This page contains information about voting in the the November 8, 2022 election only. As such, it should not be relied on for voting in other elections.
Read on for our recommendations on the November 8, 2022 ballot measures and VOTE with the League! Curious how we make our nonpartisan endorsements? Learn more.
LWVSF has no policy positions relevant to this ballot measure.
No position on Prop A
Prop B would eliminate the Department of Sanitation and Streets and transfer its duties back to the Department of Public Works (DPW) while retaining the Sanitation and Streets Commission and Public Works Commission created by Prop B passed by voters in the November 2020 election. The League was neutral on Prop B from November 2020 because we supported the increased oversight with the creation of the Sanitation and Streets Commission and Public Works Commission, but we were concerned about the duplication of functions between departments. Therefore, we support November 2022’s Prop B because this would reduce some expenses of the government by eliminating duplication of functions between departments while maintaining the public’s right to know and public participation through government oversight.
Vote YES on Prop B
Prop C would provide better oversight to critical city government departments that provide services to a vulnerable population. The Homelessness Oversight Commission would be largely structured in a way that meets League policy positions and includes a range of viewpoints. While improvements could undoubtedly be made, the commission as described in this proposition is a good start.
Vote YES on Prop C
While Prop D would streamline the approval of affordable housing projects, it would also expand the definition of affordable housing to include housing with a higher income ceiling up to 140% AMI (Area Median Income). Since 2015, San Francisco has attained 21,023 housing permits for Above Moderate Income (greater than 120% AMI) housing, but has only attained a combined 9,236 housing permits for Moderate Income (80 to 120% AMI), Low Income (50 to 80% AMI), and Very Low Income (less than 50% AMI) housing. Prop D’s increased income ceiling could further disadvantage Moderate Income, Low Income, and Very Low Income households that already struggle to compete for the limited amount of housing stock that is dedicated to them. The League is concerned that Prop D would further reduce the construction of Low and Moderate Income housing and privilege construction for Above Moderate Income housing. Although Prop D is aligned with our League position on Meeting Basic Human Needs, it falls short on our positions on Housing and Homelessness, Privatization, Land Use, Public’s Right to Know/Public Participation, and DEI Policy on Equity. The LWVSF board of directors carefully considered Prop D and came to the consensus to remain neutral on this ballot measure.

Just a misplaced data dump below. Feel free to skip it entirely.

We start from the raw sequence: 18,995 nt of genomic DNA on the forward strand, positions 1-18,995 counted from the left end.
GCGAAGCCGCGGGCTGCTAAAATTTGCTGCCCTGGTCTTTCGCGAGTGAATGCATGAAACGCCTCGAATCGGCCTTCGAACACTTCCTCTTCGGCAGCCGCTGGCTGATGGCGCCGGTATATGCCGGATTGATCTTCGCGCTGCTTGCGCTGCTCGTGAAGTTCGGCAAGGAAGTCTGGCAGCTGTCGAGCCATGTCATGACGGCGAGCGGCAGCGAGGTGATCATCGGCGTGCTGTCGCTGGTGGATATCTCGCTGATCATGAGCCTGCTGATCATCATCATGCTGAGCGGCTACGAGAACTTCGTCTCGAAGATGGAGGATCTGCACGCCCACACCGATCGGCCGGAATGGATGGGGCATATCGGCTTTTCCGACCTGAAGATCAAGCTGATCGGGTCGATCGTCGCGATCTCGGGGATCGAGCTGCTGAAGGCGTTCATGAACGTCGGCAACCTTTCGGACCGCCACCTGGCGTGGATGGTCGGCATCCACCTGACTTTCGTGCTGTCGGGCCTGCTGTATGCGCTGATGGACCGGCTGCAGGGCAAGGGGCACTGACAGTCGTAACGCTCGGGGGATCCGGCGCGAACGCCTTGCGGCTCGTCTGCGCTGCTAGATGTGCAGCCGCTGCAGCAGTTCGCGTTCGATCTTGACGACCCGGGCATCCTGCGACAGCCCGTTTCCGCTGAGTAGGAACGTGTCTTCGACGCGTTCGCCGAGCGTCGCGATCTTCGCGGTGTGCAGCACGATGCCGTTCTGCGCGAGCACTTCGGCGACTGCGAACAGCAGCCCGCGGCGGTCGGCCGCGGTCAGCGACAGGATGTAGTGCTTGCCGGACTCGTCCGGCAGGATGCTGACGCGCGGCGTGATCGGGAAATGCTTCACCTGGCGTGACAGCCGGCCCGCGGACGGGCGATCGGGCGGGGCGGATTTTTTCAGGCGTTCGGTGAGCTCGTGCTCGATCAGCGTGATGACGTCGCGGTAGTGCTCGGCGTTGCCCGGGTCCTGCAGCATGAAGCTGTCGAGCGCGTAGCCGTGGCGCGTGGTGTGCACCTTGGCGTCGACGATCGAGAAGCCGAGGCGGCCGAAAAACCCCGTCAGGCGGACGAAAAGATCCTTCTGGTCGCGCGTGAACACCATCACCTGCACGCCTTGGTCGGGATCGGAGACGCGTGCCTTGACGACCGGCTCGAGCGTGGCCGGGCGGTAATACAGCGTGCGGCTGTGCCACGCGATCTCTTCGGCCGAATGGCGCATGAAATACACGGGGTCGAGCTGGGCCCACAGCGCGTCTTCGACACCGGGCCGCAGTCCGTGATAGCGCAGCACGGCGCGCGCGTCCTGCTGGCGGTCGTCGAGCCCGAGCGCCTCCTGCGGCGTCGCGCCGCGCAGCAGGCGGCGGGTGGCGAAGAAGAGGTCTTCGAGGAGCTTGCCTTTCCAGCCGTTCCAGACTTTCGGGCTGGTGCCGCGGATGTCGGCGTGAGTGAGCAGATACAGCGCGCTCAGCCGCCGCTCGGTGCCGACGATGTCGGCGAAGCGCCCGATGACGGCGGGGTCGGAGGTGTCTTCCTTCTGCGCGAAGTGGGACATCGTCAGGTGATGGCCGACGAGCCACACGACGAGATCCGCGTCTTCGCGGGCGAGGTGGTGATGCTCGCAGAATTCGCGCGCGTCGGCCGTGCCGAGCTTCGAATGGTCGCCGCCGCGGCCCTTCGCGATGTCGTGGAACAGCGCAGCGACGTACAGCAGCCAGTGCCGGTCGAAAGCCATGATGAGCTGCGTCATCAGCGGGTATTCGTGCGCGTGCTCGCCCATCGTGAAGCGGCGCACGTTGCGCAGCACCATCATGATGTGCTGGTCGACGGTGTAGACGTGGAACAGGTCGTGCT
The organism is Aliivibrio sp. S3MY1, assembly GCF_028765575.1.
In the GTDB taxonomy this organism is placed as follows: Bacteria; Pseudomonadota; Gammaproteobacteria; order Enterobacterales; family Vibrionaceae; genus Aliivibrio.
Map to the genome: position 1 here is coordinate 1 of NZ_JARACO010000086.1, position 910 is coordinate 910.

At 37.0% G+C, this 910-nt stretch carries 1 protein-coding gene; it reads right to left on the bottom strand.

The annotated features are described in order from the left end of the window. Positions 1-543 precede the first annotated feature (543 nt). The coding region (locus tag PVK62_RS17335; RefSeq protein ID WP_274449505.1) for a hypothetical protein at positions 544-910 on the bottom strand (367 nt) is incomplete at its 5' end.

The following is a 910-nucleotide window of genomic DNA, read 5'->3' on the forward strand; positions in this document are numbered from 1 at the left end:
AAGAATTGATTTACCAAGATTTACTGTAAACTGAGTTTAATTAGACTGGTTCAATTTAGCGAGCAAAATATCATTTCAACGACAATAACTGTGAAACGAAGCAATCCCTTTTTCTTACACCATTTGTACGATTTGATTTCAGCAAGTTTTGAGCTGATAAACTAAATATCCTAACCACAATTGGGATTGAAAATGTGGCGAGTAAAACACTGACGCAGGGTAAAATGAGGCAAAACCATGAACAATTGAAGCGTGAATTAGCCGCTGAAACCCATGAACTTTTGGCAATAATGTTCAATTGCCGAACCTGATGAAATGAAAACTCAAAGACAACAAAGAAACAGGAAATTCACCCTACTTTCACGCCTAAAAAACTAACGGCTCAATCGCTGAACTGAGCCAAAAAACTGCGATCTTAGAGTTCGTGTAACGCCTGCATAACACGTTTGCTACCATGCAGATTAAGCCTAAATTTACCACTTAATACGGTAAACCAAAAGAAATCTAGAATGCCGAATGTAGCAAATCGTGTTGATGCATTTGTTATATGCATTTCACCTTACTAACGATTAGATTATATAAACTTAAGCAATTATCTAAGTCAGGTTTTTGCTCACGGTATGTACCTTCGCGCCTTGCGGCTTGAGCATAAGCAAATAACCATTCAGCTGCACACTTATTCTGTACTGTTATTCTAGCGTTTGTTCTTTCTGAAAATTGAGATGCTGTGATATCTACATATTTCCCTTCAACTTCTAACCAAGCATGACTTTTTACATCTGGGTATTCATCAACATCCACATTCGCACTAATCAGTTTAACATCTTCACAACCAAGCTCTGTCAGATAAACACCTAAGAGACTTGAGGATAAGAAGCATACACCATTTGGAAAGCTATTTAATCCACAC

Neutral on Prop D
Prop E would streamline the approval of affordable housing projects, and would concentrate the streamlined approval to housing for households up to 120% Area Median Income (AMI). Since 2015, San Francisco has attained 21,023 housing permits for Above Moderate Income (greater than 120% AMI) housing, but has only attained a combined 9,236 housing permits for Moderate Income (80 to 120% AMI), Low Income (50 to 80% AMI), and Very Low Income (less than 50% AMI) housing. The League supports the removal of barriers that inhibit the construction of Low and Moderate Income housing. Additionally, Prop E would also expand transparency by requiring the City to annually prepare an Annual Affordable Housing Allocation Progress Report on all affordable housing and supportive housing efforts from all involved city departments and city agencies. Prop E is aligned with the League positions on Meeting Basic Human Needs, Housing and Homelessness, Privatization, Land Use, Public’s Right to Know/Public Participation, and DEI Policy on Equity.
Vote YES on Prop E
The League supports a free public library system that meets the informational, educational, and recreational needs of all city residents. Prop F would continue to maintain a free library system that supports city residents by renewing the Library Preservation Fund for 25 years, allow the City to temporarily freeze the annual minimum funding for the Library when the City anticipates a budget deficit over $300 million, and require the Main Library and its branches to increase the minimum hours they must be open per week.
Vote YES on Prop F
The League does not have a recommendation on Prop G.
No recommendation on Prop G
The League knows that the strength of our democratic government depends on everyone’s active participation — and Prop H would contribute to that participation. The League supports electoral systems that encourage voter participation and provide the most broad voter representation possible. The last decade (2011–2020) has shown that San Francisco’s voter turnout in odd-year general elections (39.72% average) is significantly lower than voter turnout in even-year general elections (73.42% average). Most elections for citywide offices are already held in even-year elections (16 of 21 offices: seven seats for Board of Education, seven seats for Community College Board, Assessor-Recorder, and Public Defender). Therefore, by moving the remaining elections for citywide offices from odd-year to even-year general elections, Prop H would make it easier for people to remember to vote and participate in elections. Also, Prop H would change the signature threshold for local ballot initiatives to ensure that voters are not penalized for turning out to vote.